The Phillies have to make a major change, and soon. Did I mention that Jimmy Rollins is on the decline, Raul Ibanez is done and three members of our bullpen are injured? Let's call this the bases-are-empty approach.

Both approaches are equally valid, I suppose. Or they are both flawed. That analysis depends on one's philosophy.

But leaving philosophy and semantics aside, let's try to revisit some very basic numbers from the last two-plus seasons.

The numbers will validate that the Phillies have transitioned from a team that clubbed you to death with occasional clutch pitching to a club that outpitches you with an assist from its offense.

In 2009, the Phillies only hit .258 (tied for ninth in the NL), but they bombed 224 homers (about 1.39 per game) and led the league with 820 runs (5.06 per game).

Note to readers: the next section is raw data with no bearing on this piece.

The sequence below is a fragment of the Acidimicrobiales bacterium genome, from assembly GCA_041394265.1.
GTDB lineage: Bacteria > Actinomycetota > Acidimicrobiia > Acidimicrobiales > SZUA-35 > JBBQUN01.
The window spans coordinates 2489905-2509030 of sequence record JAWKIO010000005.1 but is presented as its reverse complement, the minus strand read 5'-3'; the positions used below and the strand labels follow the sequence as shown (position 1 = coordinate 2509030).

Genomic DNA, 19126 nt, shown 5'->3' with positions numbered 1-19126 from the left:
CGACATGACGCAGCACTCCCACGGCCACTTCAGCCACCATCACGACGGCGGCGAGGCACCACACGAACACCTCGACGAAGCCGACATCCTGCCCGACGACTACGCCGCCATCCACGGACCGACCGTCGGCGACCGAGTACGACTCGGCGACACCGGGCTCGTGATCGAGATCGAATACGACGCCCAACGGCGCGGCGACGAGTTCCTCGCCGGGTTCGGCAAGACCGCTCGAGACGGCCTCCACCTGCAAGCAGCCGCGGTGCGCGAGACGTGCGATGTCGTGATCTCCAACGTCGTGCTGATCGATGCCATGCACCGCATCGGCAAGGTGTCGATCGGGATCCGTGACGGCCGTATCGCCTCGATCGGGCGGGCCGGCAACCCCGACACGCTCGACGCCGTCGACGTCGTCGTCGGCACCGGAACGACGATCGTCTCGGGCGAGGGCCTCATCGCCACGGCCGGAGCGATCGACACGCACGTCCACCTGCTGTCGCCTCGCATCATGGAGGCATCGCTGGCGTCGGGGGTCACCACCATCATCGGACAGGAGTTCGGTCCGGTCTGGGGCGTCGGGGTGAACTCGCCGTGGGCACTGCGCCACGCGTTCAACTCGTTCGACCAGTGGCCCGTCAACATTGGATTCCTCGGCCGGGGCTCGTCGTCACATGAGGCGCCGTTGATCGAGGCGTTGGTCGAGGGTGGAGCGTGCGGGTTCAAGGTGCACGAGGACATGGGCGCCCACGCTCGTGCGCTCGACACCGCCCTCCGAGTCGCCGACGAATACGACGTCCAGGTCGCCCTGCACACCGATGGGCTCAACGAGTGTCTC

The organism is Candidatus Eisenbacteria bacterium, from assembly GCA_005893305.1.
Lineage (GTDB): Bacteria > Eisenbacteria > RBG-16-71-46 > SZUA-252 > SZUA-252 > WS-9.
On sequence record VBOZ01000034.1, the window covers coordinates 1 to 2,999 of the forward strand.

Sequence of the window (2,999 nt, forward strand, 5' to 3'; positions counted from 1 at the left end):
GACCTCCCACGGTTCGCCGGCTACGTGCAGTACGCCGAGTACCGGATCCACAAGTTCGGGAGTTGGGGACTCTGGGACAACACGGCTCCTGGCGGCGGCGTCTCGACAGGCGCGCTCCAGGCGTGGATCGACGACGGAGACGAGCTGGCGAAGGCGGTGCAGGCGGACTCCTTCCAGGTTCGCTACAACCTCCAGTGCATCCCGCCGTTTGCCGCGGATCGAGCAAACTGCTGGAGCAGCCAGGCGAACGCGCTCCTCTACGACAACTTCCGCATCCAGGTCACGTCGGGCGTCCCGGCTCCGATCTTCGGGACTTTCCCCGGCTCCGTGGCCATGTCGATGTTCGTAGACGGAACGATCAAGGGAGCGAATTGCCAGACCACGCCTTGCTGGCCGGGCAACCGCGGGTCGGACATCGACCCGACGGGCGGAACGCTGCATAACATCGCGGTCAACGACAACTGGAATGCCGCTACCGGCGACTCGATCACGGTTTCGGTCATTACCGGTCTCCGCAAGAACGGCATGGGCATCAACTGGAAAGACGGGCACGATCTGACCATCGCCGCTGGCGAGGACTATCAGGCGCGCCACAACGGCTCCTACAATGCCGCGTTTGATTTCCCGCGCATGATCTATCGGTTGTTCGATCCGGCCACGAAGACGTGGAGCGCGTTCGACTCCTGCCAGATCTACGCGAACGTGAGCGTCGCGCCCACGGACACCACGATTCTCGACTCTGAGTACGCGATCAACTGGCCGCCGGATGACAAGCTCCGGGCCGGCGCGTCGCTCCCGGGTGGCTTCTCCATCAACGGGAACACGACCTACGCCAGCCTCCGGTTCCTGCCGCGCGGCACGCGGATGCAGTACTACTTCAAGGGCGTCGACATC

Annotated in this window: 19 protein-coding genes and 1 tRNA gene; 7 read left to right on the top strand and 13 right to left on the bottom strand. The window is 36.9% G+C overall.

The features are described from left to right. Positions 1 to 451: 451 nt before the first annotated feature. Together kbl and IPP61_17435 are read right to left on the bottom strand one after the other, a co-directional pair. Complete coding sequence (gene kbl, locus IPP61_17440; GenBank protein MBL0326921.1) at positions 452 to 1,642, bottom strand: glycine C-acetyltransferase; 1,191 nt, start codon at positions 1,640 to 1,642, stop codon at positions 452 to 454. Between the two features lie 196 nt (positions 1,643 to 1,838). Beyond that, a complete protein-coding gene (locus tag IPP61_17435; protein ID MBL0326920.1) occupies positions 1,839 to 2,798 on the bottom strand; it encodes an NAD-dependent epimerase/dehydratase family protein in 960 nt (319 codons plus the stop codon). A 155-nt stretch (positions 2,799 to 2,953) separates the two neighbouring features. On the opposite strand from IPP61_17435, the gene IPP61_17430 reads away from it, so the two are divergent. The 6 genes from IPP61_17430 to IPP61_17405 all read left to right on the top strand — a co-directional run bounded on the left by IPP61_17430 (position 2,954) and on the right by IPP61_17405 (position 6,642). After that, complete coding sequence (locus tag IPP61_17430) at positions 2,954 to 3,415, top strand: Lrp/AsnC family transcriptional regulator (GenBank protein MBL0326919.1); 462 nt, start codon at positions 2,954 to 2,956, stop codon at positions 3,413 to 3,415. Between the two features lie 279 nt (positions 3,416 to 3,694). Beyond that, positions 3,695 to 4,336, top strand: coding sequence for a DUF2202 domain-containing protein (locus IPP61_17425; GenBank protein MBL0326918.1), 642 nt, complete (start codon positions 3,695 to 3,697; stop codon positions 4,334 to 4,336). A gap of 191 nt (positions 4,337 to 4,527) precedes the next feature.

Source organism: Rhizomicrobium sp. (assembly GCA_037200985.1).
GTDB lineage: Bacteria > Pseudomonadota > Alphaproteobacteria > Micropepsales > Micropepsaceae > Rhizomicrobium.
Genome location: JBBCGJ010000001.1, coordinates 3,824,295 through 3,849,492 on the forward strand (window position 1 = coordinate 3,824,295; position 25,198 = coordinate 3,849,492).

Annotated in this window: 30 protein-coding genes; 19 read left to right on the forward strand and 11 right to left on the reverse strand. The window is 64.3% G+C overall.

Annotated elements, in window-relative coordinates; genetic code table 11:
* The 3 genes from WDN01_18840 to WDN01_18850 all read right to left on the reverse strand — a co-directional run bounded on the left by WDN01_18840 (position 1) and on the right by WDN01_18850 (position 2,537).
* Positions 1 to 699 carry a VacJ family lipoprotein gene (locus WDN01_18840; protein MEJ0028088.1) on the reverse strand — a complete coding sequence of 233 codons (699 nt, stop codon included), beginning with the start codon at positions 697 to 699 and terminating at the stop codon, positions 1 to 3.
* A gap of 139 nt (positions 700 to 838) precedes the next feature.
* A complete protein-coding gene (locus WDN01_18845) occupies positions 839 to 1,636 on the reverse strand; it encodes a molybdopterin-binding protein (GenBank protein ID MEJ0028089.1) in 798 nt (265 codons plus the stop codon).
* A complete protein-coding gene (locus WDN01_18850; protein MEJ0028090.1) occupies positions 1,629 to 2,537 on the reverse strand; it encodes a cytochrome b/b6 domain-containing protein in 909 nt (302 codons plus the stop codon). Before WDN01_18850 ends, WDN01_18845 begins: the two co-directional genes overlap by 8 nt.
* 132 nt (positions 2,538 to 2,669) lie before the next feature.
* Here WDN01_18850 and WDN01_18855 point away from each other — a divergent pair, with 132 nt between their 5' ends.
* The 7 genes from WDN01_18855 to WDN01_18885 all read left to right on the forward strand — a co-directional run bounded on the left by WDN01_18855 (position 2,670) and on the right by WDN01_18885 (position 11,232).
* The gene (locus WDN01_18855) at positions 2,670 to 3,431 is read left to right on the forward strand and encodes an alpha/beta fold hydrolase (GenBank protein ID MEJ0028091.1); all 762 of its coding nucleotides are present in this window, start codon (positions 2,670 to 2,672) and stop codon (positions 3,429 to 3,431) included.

The Phillies' pitching was sixth in the NL with a 4.16 ERA. If one recalls, by season's end, the staff was led by Cliff Lee, with occasional strong support from J.A. Happ, Joe Blanton and occasionally Pedro Martinez. Cole Hamels had his one off year that season.

Last year, the Phillies hit for a slightly higher percentage (.260) but with less pop (166 homers, or roughly one per game). They were still second in the league with 772 runs scored but no longer averaged five runs per game (4.77).

By season's end, the Phillies had a great starting threesome (H2O) of Roy Halladay, Roy Oswalt and Hamels, who led the team to a fifth-best ERA of 3.67.